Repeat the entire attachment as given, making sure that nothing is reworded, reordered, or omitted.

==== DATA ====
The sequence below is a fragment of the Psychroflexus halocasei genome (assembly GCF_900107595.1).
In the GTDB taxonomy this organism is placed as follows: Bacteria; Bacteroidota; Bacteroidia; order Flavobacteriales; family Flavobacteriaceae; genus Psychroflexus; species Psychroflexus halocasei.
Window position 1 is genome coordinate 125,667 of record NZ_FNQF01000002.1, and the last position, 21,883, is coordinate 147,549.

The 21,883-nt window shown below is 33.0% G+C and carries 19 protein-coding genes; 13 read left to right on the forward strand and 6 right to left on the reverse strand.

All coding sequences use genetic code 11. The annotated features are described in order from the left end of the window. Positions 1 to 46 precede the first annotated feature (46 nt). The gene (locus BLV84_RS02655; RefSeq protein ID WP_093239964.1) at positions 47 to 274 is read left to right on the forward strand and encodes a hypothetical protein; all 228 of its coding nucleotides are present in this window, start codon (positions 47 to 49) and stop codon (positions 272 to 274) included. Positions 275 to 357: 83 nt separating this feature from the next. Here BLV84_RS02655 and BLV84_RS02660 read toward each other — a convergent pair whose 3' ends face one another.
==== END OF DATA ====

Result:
The sequence below is a fragment of the Psychroflexus halocasei genome (assembly GCF_900107595.1).
In the GTDB taxonomy this organism is placed as follows: Bacteria; Bacteroidota; Bacteroidia; order Flavobacteriales; family Flavobacteriaceae; genus Psychroflexus; species Psychroflexus halocasei.
Window position 1 is genome coordinate 125,667 of record NZ_FNQF01000002.1, and the last position, 21,883, is coordinate 147,549.

The 21,883-nt window shown below is 33.0% G+C and carries 19 protein-coding genes; 13 read left to right on the forward strand and 6 right to left on the reverse strand.

All coding sequences use genetic code 11. The annotated features are described in order from the left end of the window. Positions 1 to 46 precede the first annotated feature (46 nt). The gene (locus BLV84_RS02655; RefSeq protein ID WP_093239964.1) at positions 47 to 274 is read left to right on the forward strand and encodes a hypothetical protein; all 228 of its coding nucleotides are present in this window, start codon (positions 47 to 49) and stop codon (positions 272 to 274) included. Positions 275 to 357: 83 nt separating this feature from the next. Here BLV84_RS02655 and BLV84_RS02660 read toward each other — a convergent pair whose 3' ends face one another.